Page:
We have devoted a good deal of space to that purely indirect criticism of the Supra-rational Absolute which is implied in the positive Idealist arguments for Mind as the ultimate principle of Reality. It will be remembered, however, that the philosophical position which I am trying to recommend in this study has been arrived at along a line of thought which is in its origin traditionally Idealist. The fact of this genealogy has seemed to make it desirable, if not indeed obligatory, to throw into relief the points of difference which compel me, in spite of an Idealist starting-point, to develop a metaphysical conclusion which is in somewhat drastic conflict with Idealism.

Let us turn now to criticisms of a more direct order. I have already hinted that in my opinion a good many of the current denunciations of the Bradleian Absolute would be not unjustly described as frivolous. Those with which I shall first deal can hardly fail, I think, to support that judgment in the mind of the impartial reader.

What, for example, are we to make of the criticism, all too typical, that Bradley's Absolute 'explains nothing'? Such an Absolute, it is urged, throws no light upon anything in the universe, and as such stands self-condemned as an essay in metaphysical theory. It is, as Signor Ruggiero (to the mortification of the present writer, who confesses the greatest admiration for Signor Ruggiero's historical judgments in general) has explicitly termed it, an 'absolute of straw.'1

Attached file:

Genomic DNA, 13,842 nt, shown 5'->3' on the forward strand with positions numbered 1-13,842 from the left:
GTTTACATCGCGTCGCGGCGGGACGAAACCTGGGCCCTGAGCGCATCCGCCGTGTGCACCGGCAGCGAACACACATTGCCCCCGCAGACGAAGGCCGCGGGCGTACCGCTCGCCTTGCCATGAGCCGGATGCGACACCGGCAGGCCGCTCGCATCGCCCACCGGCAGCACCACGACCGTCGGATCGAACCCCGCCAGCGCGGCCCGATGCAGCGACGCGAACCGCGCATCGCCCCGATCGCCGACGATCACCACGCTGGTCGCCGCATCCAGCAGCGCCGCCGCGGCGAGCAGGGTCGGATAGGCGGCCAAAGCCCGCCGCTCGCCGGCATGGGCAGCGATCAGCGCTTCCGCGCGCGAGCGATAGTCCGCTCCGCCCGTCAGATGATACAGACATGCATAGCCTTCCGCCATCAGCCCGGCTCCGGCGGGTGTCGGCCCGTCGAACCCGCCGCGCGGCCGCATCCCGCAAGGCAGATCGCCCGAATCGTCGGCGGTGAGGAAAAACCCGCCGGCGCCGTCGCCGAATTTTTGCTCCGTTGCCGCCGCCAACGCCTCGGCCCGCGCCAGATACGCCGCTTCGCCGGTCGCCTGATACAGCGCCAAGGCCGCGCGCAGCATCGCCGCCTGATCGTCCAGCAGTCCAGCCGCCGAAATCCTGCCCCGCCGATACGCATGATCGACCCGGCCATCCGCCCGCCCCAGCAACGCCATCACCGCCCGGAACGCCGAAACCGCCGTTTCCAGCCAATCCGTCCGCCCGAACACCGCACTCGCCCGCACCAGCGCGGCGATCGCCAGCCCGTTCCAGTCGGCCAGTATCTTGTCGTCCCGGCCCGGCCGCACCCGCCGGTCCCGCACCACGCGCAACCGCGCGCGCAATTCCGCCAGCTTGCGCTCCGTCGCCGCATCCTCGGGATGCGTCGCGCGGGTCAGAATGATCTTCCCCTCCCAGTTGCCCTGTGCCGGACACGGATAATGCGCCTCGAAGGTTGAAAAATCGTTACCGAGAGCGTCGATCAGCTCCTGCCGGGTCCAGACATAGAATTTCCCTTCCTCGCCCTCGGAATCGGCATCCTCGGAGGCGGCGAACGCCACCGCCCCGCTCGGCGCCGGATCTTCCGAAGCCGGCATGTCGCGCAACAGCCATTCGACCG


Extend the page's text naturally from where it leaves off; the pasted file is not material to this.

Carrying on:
The reply to this is, in the first place, that it is not true that the doctrine of the Supra-rational Absolute throws no light upon anything in the universe. It is surely an important contribution to our understanding of the universe to be led to see that the world which reveals itself through the intellect fails in principle to express the nature of the ultimately real. But, in the second place, if what the critic is desirous of insisting upon is that such an Absolute furnishes no insight into the final 'how' of things, then I should be ready to agree with him, but would beg to point out that this is not, in itself, a 'criticism.' As it stands, it is a plain statement of fact. If it claims to be more, if it claims also to be a condemnation of the Bradleian Absolute, then that claim rests quite evidently on the assumption that an ultimate explanation of things is possible. But this assumption is precisely what it is the main business of Bradley's philosophy to disprove. In other words, the 'criticism' is just a particularly glaring instance of petitio principii.

1 Modern Philosophy, p. 275 (English edition).

Of a similar calibre is the contemptuous rejection of the'unknowable' Absolute on the score that it is 'meaningless'.

'Meaningless' is a dangerous adjective, with boomerang potentialities which it is tempting to exploit. But (if one must take it seriously) of course the Supra-rational Absolute is 'meaningless,' if by that we mean that its positive nature is impenetrable by mind. And, equally of course, this is not an indictment of the doctrine in question, save on the assumption that the Absolute - Reality as a whole - is intelligible. Yet in no other way, so far as I can see, can the Supra-rational Absolute be held to be 'meaningless.' If the critic means only that the doctrine which maintains it contains no meaning for him, then there are more modest ways of expressing this situation than by the forthright declaration that the doctrine is 'meaningless'.